Several hundred prisoners may have died or been injured. The authorities have failed to conduct a transparent, credible, and impartial investigation into the fire to examine the circumstances in which it started and spread, officials’ reaction and their failure to evacuate prisoners, and to accurately count and identify the dead and injured.
They should communicate findings transparently – including the names of the dead and the injured – and fairly prosecute anyone who may be held responsible, if necessary.
They should also provide survivors and victims’ family members with compensation, medical care, and mental health support. “More than a month after the tragedy at Gitega prison, the government has failed to give a full and truthful accounting of what happened and to treat family members of the deceased with dignity,” said Lewis Mudge, Central Africa director at Human Rights Watch. “The absence of information about the real number and identities of the victims only adds further pain and distress in the wake of unimaginable loss.” The fire broke out around 4 a.m. on December 7, in the prison in Burundi’s political capital, and spread to several blocks; large rooms that can house up to several hundred prisoners. According to three prisoners interviewed and two other sources who have been inside the prison since the fire, block 4, which is thought to have housed over 250 prisoners, was the worst affected. Prisoners attempting to flee the flames broke through a wall. Prisoners also said that no evacuation took place until the emergency services arrived sometime between 5:30 and 6 a.m. “In our block, many survived,” said one prisoner interviewed by phone. “But in other blocks they didn’t wake up in time and many died.
The guards came at 6 a.m., but by then it was too late. Between 4 a.m. and 6 a.m., it was only the prisoners and the fire.” Two other prisoners and a lawyer who spoke with two clients detained in Gitega prison confirmed this account. One prisoner said that in block 2, many prisoners suffocated from inhaling smoke. After emergency services arrived, Vice President Prosper Bazombanza told reporters at the prison that the fire had killed 38 people but did not identify them.
The Interior Ministry said on Twitter that an electrical short circuit caused the fire. Weeks later, on December 29, President Évariste Ndayishimiye said 46 people had died, including some who died in the hospital. However, prisoners and other sources told Human Rights Watch that they believe the number of dead is higher.
They said no investigation or roll call had been conducted at the time of Bazombanza’s announcement. “The government’s numbers are lies,” a prisoner told Human Rights Watch on December 11. “The real number of dead is between 200 and 400... Since yesterday, prisoners are being sent back [inside] so we can see who is missing.” Prisoners and two other sources present when dead bodies were removed said they were transported in large plastic sheets, some containing the remains of multiple bodies. Sources there at the time said the remains were buried in bags in mass graves on the evening of December 7 without any attempt to identify them. On January 7, 2022, Human Rights Watch spoke with family members of three prisoners, two of whom are believed to have died in the fire.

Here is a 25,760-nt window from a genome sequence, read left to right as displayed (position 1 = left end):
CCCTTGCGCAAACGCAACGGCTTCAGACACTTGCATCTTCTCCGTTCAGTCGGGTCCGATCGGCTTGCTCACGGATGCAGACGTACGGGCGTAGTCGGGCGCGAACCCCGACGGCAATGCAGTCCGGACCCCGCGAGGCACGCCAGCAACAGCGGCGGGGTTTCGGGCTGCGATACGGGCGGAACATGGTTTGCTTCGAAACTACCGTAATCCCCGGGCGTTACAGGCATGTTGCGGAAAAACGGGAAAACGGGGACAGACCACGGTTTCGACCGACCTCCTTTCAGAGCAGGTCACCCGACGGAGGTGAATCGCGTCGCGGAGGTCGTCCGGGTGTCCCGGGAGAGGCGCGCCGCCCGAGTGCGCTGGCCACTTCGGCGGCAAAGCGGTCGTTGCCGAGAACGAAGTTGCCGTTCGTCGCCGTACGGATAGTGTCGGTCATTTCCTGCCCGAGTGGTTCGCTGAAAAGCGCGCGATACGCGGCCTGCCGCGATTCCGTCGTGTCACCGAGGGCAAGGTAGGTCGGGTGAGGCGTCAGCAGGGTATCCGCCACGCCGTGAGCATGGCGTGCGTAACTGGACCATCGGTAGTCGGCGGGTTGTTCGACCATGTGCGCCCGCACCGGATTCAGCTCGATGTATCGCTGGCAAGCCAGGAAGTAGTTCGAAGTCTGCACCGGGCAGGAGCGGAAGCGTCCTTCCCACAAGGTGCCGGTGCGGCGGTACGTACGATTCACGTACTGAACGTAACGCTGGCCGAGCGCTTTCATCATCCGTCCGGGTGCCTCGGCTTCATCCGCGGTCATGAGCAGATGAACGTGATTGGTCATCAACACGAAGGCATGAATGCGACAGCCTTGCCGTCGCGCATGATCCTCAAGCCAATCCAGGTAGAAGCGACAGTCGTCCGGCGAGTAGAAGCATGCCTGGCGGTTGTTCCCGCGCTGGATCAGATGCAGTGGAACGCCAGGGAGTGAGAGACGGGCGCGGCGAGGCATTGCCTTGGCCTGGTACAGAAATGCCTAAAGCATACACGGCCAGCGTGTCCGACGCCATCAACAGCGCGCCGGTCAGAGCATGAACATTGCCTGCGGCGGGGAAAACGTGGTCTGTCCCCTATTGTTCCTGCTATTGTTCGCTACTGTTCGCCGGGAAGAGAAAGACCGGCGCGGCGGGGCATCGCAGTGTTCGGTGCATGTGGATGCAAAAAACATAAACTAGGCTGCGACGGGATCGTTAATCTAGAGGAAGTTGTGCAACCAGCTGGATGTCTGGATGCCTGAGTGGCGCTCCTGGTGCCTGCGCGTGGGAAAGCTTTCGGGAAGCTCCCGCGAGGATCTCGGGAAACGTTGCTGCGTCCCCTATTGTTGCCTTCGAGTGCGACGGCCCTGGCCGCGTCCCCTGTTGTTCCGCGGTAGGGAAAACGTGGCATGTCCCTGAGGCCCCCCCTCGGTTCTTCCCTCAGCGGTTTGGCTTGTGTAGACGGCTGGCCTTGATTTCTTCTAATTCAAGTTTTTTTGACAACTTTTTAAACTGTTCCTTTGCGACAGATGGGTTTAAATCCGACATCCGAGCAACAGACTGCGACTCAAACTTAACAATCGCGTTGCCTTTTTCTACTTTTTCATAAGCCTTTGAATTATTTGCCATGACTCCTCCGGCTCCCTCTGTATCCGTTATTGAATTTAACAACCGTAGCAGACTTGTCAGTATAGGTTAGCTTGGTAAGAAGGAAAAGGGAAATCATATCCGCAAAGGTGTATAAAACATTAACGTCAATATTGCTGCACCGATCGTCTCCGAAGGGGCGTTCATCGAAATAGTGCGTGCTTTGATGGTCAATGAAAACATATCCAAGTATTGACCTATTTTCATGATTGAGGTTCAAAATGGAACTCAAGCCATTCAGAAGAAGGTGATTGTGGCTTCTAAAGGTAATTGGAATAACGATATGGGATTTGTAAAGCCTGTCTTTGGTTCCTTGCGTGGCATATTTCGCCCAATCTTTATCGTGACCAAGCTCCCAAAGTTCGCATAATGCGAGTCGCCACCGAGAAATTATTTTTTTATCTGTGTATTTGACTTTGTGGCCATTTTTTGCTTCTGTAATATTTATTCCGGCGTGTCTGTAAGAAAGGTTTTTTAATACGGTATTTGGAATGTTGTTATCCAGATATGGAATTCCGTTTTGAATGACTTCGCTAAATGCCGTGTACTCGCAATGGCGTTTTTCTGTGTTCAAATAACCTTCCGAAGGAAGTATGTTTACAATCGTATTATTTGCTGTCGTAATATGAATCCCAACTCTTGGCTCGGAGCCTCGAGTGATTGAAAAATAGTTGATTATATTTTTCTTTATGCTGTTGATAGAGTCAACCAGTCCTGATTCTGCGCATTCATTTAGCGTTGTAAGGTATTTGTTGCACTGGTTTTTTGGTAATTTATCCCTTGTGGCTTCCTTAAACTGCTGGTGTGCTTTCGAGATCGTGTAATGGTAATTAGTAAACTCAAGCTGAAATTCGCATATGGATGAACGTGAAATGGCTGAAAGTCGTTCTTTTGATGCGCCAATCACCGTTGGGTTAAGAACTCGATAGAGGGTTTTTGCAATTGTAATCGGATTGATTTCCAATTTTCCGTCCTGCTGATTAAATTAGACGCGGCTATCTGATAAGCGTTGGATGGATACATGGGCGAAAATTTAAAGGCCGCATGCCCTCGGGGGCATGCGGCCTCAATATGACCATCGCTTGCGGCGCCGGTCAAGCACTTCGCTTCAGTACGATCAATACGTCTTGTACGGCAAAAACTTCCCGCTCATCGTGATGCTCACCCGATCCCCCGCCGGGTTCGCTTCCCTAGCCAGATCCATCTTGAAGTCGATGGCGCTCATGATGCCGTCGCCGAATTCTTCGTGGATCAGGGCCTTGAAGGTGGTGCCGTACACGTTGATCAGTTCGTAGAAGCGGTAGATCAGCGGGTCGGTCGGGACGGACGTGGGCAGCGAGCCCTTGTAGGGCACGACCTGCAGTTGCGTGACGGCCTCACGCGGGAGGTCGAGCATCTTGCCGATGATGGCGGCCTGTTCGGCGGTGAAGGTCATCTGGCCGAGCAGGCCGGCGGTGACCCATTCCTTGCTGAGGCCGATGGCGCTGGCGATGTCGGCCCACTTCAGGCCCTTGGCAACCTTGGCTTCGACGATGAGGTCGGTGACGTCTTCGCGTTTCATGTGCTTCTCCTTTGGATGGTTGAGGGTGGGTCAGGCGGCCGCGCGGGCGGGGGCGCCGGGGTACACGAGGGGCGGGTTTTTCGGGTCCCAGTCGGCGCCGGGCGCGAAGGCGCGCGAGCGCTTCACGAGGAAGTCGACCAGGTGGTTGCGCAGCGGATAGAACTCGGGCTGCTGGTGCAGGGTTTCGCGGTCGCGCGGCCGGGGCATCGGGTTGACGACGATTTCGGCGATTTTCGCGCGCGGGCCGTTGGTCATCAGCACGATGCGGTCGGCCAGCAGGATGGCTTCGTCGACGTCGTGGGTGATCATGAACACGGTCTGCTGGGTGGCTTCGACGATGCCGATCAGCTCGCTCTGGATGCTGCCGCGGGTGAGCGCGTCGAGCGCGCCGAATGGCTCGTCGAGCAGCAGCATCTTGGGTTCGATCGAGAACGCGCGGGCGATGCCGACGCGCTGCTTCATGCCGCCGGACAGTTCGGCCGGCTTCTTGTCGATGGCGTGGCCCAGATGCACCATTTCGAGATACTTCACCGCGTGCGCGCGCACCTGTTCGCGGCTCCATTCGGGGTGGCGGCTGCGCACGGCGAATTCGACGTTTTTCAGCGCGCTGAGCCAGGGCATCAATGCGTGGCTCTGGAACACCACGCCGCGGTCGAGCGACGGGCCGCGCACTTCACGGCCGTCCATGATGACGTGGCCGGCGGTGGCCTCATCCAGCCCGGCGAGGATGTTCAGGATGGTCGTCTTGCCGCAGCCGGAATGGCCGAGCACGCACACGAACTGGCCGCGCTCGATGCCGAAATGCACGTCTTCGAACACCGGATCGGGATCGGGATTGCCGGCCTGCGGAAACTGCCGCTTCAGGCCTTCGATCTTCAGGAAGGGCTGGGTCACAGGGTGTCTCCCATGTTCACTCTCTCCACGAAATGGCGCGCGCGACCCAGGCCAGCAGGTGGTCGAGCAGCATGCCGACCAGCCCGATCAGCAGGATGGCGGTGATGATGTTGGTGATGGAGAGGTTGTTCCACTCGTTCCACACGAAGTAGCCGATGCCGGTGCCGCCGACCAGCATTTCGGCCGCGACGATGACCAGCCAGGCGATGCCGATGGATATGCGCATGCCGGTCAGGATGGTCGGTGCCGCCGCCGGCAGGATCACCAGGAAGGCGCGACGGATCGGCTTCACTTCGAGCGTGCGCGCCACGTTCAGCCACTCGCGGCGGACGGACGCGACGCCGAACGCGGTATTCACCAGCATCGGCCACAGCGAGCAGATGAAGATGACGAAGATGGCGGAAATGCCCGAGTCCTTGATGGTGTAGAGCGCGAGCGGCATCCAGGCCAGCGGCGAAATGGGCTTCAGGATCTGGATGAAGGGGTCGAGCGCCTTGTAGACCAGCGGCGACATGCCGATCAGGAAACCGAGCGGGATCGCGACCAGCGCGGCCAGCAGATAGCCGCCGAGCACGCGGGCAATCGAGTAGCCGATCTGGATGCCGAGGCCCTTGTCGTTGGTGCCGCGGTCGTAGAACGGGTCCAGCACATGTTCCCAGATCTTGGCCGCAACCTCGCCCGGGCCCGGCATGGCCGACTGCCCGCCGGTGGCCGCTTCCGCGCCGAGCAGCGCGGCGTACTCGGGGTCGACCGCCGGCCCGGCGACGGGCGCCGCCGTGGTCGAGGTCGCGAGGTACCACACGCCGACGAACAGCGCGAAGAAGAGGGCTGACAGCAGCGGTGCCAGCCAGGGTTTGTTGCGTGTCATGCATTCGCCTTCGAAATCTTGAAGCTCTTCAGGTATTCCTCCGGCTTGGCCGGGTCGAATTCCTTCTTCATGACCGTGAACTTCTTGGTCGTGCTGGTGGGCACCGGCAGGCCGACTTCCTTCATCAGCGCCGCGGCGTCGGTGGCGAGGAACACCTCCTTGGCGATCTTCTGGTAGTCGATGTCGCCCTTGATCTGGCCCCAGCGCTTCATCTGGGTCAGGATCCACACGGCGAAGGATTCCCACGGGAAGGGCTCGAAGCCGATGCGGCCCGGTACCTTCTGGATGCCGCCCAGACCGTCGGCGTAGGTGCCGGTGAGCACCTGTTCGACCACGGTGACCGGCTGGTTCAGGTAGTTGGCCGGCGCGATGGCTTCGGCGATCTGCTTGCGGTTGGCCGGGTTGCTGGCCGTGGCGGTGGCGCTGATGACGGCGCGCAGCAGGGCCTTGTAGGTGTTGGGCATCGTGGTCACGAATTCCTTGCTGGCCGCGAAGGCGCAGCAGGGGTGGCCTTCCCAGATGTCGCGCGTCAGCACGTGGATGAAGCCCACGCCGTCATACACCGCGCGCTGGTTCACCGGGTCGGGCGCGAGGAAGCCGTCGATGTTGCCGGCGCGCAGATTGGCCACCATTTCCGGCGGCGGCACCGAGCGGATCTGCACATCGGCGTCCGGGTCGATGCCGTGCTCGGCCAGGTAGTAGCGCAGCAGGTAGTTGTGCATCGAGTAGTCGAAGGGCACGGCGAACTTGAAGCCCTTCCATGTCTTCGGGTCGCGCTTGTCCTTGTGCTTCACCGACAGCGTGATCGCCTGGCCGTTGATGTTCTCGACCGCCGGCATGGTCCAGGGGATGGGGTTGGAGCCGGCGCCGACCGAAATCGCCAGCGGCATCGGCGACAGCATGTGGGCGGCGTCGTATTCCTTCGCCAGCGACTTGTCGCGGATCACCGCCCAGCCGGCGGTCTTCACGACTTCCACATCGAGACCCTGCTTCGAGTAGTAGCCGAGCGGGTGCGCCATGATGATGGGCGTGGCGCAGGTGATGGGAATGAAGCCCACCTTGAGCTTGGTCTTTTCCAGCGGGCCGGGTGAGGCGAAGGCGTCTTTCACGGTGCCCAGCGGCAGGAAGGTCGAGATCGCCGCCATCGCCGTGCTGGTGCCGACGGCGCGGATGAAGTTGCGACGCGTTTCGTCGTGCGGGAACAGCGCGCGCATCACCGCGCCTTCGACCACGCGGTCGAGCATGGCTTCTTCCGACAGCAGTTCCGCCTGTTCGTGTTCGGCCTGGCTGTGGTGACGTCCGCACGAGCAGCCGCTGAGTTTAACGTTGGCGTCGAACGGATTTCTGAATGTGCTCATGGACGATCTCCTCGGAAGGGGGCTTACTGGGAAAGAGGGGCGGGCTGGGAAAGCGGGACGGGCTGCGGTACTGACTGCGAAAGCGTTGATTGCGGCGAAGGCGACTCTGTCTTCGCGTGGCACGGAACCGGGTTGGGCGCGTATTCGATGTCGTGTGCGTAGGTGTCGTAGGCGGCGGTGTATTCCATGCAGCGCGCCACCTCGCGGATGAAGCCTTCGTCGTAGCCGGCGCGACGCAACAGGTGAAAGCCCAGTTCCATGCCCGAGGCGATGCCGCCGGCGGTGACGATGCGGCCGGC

The wife of a missing prisoner, the mother of three children, said she traveled to Gitega the morning after the fire, struggling to pay for her transportation: “When I arrived, I found others looking for their loved ones.
The authorities told us they would communicate with us later... Until today, I haven’t heard anything from them. I can’t afford to go back.” She said a prisoner who survived the fire informed her that her husband’s block had been destroyed in the fire, and that he had died: “My children are traumatized... I tried to explain that their father is dead, but they don’t understand why we didn’t bury him. If [the authorities] could at least tell us officially who died, maybe it would help them.” The 47-year-old uncle of a missing prisoner said that he had traveled to Gitega prison twice since the fire but that the authorities gave him no information. “The authorities are lying when they say they buried the dead with dignity,” he said. “We learned that they buried them in mass graves. My nephew was held in block 4... and a friend in the prison told me it had been totally destroyed by the fire. We used to communicate with my nephew regularly, but since the day of the fire, we haven’t received a single message from him. We think he is dead, even though we haven’t received official information.” An independent investigation should clarify the facts surrounding the fire, including any factors or practices that may have brought about the deaths, Human Rights Watch said.